The heart of the Dellums public safety strategy—and perhaps its most controversial component—is developing the current NCPCs (Neighborhood Crime Prevention Councils) into the representative organizations for each Oakland neighborhood for the delivery of all city services. Under the category “strengthened community engagement,” the proposed Dellums plan passed out at Thursday’s meeting advocates “expanding [the] scope of Neighborhood Crime Prevention Councils beyond crime prevention to function as Neighborhood Councils that address a broader range of neighborhood issues.”
Assistant to the City Administrator Jeff Baker, the city’s Measure Y violence prevention coordinator, told meeting participants that in order to have “parity” among the NCPCs, the administration is proposing undertaking extensive training of residents in how to run meetings, organize their communities, and solve community problems.
Comments from the audience showed that the community public safety activists present were not yet convinced.
When Perkins urged meeting participants to help with the implementation of the mayor’s plan, saying, “I need for each of you to help make this work,” shouts came back from the audience, “It’s not us. We’ve been working. It’s the city that’s not doing it.”
As for the plan itself, which included an elaborate flow chart from the NCPC’s, the City Council, and city agencies down through the SDS teams, the Public Safety Coordinating Councils, and the Citywide Public Safety Policy Council, a board member of Oakland Community Organizations (OCO) called the proposed organization “structure heavy.”
That comment was echoed by Jeff Collins, formerly a member of Oakland’s Community Policing Advisory Board, who told city officials, “I’m afraid we have too much structure here. I think we have too many layers to go through.”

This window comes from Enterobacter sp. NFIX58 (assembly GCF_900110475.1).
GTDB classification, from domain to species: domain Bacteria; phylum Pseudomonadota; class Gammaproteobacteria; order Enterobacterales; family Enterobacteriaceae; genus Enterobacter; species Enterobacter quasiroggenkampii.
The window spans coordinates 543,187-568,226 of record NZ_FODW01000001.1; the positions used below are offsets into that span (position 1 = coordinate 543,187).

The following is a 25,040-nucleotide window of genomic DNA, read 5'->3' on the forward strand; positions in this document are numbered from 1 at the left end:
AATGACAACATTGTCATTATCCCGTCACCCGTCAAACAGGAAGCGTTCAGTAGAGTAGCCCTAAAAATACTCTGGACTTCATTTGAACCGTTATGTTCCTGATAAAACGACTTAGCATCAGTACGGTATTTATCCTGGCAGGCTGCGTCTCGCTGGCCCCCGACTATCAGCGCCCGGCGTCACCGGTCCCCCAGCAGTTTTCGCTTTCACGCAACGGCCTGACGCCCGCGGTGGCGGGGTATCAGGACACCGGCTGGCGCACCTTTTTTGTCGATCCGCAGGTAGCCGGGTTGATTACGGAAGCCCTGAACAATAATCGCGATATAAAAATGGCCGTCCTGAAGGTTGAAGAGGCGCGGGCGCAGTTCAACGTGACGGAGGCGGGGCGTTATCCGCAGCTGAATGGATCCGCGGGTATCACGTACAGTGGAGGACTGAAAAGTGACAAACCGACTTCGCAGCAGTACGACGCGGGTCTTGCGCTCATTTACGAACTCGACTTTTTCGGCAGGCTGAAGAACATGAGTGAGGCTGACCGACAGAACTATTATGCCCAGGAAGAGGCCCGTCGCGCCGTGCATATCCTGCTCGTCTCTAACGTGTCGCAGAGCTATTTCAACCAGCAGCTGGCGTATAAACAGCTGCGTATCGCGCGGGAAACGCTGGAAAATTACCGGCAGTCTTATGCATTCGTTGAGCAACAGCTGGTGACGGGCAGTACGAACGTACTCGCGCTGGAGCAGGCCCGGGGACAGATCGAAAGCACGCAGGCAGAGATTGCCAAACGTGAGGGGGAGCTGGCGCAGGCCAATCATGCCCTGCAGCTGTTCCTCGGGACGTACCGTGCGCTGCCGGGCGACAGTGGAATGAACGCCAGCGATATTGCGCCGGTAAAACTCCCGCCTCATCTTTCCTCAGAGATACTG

Commenting on one statement that the structure would facilitate the mayor getting reports on what is needed in the community, Collins added, “I don’t think we need to get more reports to the mayor. I think the mayor needs to come out and meet with the NCPCs.”
Several participants said that the proposed structure left out young people, who were among the principal victims and many of the perpetrators of Oakland’s violence.
“Young people are asking, why aren’t these meetings announced on MySpace or advertised on KMEL?” said Youth Uprising outreach worker Martina Hardaway, noting that these were the outlets the city ought to use to attract more youth. Hardaway added that there needed to be more action on solving the problems and less talk about setting up new structures.
“This is a strategic meeting,” she said. “I want to know when you’re going to stop strategizing and start doing something.”
Others wondered why the various “interest groups” were getting a chance to review the mayor’s proposal separate from the NCPC’s and other public safety neighborhood groups, and asked for the plan to come back to the NCPC’s after any proposed changes before going into the implementation phase.
Following the staff presentations, meeting participants met in groups for a half an hour to discuss the proposal, presenting staff with several recommendations for modifications. Perkins said the suggestions would be considered and some of them may make it into the final public safety plan.